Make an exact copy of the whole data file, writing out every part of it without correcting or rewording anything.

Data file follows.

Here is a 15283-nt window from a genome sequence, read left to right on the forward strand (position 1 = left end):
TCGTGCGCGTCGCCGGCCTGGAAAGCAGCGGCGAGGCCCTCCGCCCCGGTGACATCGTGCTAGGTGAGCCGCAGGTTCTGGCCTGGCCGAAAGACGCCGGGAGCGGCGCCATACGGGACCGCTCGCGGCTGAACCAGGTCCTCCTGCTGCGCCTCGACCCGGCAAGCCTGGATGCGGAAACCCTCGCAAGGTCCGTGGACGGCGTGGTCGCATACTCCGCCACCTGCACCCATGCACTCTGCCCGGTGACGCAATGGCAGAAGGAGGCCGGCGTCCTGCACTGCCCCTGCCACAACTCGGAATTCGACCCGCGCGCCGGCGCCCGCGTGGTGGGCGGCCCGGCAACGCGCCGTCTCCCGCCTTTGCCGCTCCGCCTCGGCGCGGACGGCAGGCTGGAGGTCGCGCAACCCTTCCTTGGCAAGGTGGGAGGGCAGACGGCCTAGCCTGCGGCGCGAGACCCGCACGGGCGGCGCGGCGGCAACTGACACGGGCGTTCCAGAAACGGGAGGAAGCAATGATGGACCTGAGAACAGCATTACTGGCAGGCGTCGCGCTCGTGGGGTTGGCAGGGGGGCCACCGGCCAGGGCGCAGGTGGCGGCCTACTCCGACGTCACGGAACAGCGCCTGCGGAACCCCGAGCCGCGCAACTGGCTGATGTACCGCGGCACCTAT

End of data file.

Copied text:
Here is a 15283-nt window from a genome sequence, read left to right on the forward strand (position 1 = left end):
TCGTGCGCGTCGCCGGCCTGGAAAGCAGCGGCGAGGCCCTCCGCCCCGGTGACATCGTGCTAGGTGAGCCGCAGGTTCTGGCCTGGCCGAAAGACGCCGGGAGCGGCGCCATACGGGACCGCTCGCGGCTGAACCAGGTCCTCCTGCTGCGCCTCGACCCGGCAAGCCTGGATGCGGAAACCCTCGCAAGGTCCGTGGACGGCGTGGTCGCATACTCCGCCACCTGCACCCATGCACTCTGCCCGGTGACGCAATGGCAGAAGGAGGCCGGCGTCCTGCACTGCCCCTGCCACAACTCGGAATTCGACCCGCGCGCCGGCGCCCGCGTGGTGGGCGGCCCGGCAACGCGCCGTCTCCCGCCTTTGCCGCTCCGCCTCGGCGCGGACGGCAGGCTGGAGGTCGCGCAACCCTTCCTTGGCAAGGTGGGAGGGCAGACGGCCTAGCCTGCGGCGCGAGACCCGCACGGGCGGCGCGGCGGCAACTGACACGGGCGTTCCAGAAACGGGAGGAAGCAATGATGGACCTGAGAACAGCATTACTGGCAGGCGTCGCGCTCGTGGGGTTGGCAGGGGGGCCACCGGCCAGGGCGCAGGTGGCGGCCTACTCCGACGTCACGGAACAGCGCCTGCGGAACCCCGAGCCGCGCAACTGGCTGATGTACCGCGGCACCTAT